Monday, January 24, 2005

Who owns Watermark?

This question was raised at the Planning Board hearing last Thursday (1/20). It was asked almost as an afterthought, incidental to the main points raised by Bob Goldman in his presentation to the Board. He was asking the Board to request names of individuals, in addition to the corporate entities whose names are associated with the project. Jim Hendrick, the applicant's attorney, responded that all legal requirements for disclosure have been met and that the Board has no authority to demand any thing more than the law requires. He's may right about that. Developers frequently use such incorporations to manage the relationships among the participants in their projects. I suppose that they do so for a variety of legal and financial purposes.

Nevertheless, the request and Mr. Hendrick's response to it piqued my curiosity, so I did a little research. Here's my attempt to explain it all.

The developer of record for the project is Caroline Street Partners. In Florida, corporate entities, whether public or private, are required to register in order to conduct business in the state. Searching for Caroline Street Partners at the Division of Corporations' web site yields some information:

Caroline Street Partners

Caroline Street Partners
210 So. Parsons Ave., Suite 12
Brandon, FL 33511

Registered Agent:
Feldman, Koenig & Highsmith, P.A. Timothy Koenig
3158 Northside Drive Robert Feldman
Key West, FL 33040 Robert E. Highsmith

Manager/Member:
Cortex Acquisition Group
210 So. Parsons Ave., Suite 12
Brandon, FL 33810


Feldman, Koenig & Highsmith, P.A. is a Key West law firm. They appear as Registered Agent for 16 corporations, LLC's, and partnerships. Tim Koenig individually also represents another 33 companies as R.A.

Seeing this, I wondered who Cortex Acquisition Group might be. I gather that they are the legal "owners" of Caroline Street Partners. So another search finds:

Cortex Acquisition Group, LLC
210 So. Parsons Ave., Suite 12
Brandon, FL 33511

Registered Agent:
Koenig, Timothy J.
3158 Northside Drive
Key West, FL 33040

Manager/Member:
Parker Investments, Inc
3908 Ryalwood Court
Valrico, FL 33594

Atwell Holdings, Inc.
2209 Longleaf Circle
Lakeland, FL 33810


Now we have two new players: Parker Investments, Inc. and Atwell Holdings, Inc. They are principals of Cortex Acquisition Group, LLC. I also see that there are two other Cortex companies in the mix:


Cortex Equity Partners, LLC
210 So. Parsons Ave., Suite 12
Brandon, FL 33511

Registered Agent:
Koenig, Timothy J.
3158 Northside Drive
Key West, FL 33040

Member:
Cortex Acquisition Group, LLC
210 So. Parsons Ave., Suite 12
Brandon, FL 33511


Cortex Development Group
210 So. Parsons Ave., Suite 12
Brandon, FL 33511

Registered Agent:
Feldman, Koenig & Highsmith, P.A.
3158 Northside Drive
Key West, FL 33040

Member:
Cortex Acquisition Group, LLC
210 So. Parsons Ave., Suite 12
Brandon, FL 33511


This looks like some kind of interlocked ownership arrangement. Cortex Acquisitions, owned or controlled by Parker Investments and Atwell Holdings, is a partner in Caroline Street Partners, and is the controlling entity for Cortex Equity Partners and Cortex Development Group. What we can now know about is that two of the principals involved in Watermark, along with Koenig as agent are Derek Parker, principal of Parker Investments, and Everett Atwell, principal of Atwell Investments.


Parker Investments, Inc.
3908 Ryalwood Court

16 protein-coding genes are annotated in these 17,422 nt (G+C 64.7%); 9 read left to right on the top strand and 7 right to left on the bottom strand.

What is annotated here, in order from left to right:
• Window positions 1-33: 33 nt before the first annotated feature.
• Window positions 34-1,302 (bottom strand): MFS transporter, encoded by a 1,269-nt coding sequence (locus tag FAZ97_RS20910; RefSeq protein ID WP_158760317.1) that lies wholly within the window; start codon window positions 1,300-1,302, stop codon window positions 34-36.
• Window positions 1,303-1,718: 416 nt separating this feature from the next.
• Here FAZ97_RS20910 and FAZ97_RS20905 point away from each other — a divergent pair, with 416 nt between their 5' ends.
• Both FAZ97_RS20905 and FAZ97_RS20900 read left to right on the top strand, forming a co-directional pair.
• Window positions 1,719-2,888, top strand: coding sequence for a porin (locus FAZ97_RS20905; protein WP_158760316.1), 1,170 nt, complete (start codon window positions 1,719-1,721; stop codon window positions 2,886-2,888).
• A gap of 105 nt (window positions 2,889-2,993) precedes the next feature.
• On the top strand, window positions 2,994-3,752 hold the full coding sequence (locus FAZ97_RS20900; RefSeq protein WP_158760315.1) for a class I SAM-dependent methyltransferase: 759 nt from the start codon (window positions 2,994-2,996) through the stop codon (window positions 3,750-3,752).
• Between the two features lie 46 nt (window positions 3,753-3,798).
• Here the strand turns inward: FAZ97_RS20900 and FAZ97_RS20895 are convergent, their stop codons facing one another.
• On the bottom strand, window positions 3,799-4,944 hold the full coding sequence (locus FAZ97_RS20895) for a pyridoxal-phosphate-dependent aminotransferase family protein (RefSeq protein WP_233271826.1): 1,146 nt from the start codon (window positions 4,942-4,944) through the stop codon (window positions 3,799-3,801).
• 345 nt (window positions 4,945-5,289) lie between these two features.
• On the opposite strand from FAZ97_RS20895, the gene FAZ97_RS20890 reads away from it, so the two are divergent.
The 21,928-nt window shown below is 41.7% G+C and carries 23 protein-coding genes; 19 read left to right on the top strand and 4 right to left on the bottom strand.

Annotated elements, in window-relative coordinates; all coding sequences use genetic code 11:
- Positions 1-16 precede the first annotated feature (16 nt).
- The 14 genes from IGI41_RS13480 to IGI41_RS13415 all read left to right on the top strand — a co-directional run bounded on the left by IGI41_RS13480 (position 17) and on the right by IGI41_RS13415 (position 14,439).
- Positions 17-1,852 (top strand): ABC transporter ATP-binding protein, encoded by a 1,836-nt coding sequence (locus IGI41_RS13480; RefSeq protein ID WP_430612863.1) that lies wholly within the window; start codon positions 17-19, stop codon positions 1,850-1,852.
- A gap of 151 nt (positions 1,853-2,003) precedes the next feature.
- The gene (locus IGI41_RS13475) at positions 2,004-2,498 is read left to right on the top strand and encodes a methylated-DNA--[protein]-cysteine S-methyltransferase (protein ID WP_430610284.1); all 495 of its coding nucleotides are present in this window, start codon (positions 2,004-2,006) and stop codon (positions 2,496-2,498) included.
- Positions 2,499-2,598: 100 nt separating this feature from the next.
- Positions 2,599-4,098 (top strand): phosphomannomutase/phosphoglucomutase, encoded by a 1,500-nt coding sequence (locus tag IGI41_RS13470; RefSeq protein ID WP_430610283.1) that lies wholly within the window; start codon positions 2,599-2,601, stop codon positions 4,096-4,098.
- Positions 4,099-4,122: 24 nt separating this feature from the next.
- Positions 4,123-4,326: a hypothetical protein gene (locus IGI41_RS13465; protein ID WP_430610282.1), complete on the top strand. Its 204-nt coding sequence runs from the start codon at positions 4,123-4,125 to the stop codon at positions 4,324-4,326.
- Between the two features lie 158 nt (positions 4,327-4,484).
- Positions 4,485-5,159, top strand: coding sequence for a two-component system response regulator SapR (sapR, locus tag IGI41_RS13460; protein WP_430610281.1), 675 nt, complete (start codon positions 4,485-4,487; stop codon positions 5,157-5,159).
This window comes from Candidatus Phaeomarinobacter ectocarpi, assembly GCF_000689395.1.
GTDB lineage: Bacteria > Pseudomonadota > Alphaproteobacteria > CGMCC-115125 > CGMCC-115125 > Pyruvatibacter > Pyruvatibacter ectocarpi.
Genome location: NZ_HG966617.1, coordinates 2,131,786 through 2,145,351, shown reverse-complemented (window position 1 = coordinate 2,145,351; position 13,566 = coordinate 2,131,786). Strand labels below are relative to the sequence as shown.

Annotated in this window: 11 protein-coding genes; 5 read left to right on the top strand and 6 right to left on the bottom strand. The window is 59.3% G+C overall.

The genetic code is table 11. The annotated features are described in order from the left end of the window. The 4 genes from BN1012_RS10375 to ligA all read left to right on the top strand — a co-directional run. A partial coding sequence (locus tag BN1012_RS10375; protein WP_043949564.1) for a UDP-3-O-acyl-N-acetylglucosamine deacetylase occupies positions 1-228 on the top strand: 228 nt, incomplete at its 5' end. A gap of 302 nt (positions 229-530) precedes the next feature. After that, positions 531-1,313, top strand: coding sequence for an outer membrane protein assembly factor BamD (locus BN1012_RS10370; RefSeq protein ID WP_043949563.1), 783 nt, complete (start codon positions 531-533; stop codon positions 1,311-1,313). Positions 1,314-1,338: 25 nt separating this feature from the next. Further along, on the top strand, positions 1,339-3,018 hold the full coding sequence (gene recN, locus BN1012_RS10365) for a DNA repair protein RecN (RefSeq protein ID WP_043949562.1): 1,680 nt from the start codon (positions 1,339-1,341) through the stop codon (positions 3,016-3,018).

Valrico, FL 33594

Registered Agent:
Derek Parker
3908 Ryalwood Court
Valrico, FL 33594

Officer/Director:
Derek Parker
3908 Ryalwood Court
Valrico, FL 33594

and

Atwell Holdings
210 So. Parsons Ave., Suite 12
Brandon, FL 33566

Registered Agent:
Derek Parker
3908 Ryalwood Court
Valrico, FL 33594

Officer/Director:
Everett Atwell
2209 Longleaf Circle
Lakeland, FL 33810


Now, I wonder, who are these two?

A Google search reveals that a Derek Parker (FAIA, RIBA, FACHA) is Chairman of Anshen + Allen, an international architectural firm with offices in Baltimore; London; Los Angeles; Manchester, England; Salt Lake City, San Francisco, and Seattle.

I also find this on Google:

World Sailfish Championsip"
As a real estate developer in the luxury private residence market, we are constantly in search of cost effective avenues that provide us direct access to the ultra affluent. Sponsoring the World Sailfish Championship proved to be an excellent marketing vehicle. After some preliminary contact, we invited a qualified group of prospects to the tournament and sold 32 units totaling $68,000,000."
Everett Atwell
Director, Cortex Companies

So, it looks like we have a little more than two "local boys" trying to make good here.

Now I don't mean to suggest that there's anything wrong or underhanded in any of this. Developers develop. That's what they do. We're also talking big money on Watermark, and money follows money. $16-18 million for a piece of the historic waterfront, plus development and construction costs, for a potential yield of $50-60-70 million, and perhaps an ongoing management contract for the condominium, for the transient rentals, and for on-site services like the health spa and other amenities. It could add up, couldn't it?

What is of particular interest to me is the apparent reluctance of the partners to back off from the design they chose (and claim they were asked by the City to produce). Hendrick said during the Planning Board meeting that the Watermark design is entirely consistent with its neighborhood, especially that part of it that consists or consisted of warehouses and other large buidlings that were once prominent in the Historic District. If I were a potential investor in one of the units of Watermark (not in a million years), I doubt that I'd be interested in living in a building designed to resemble a warehouse, or a fish processing plant.

But that's me.

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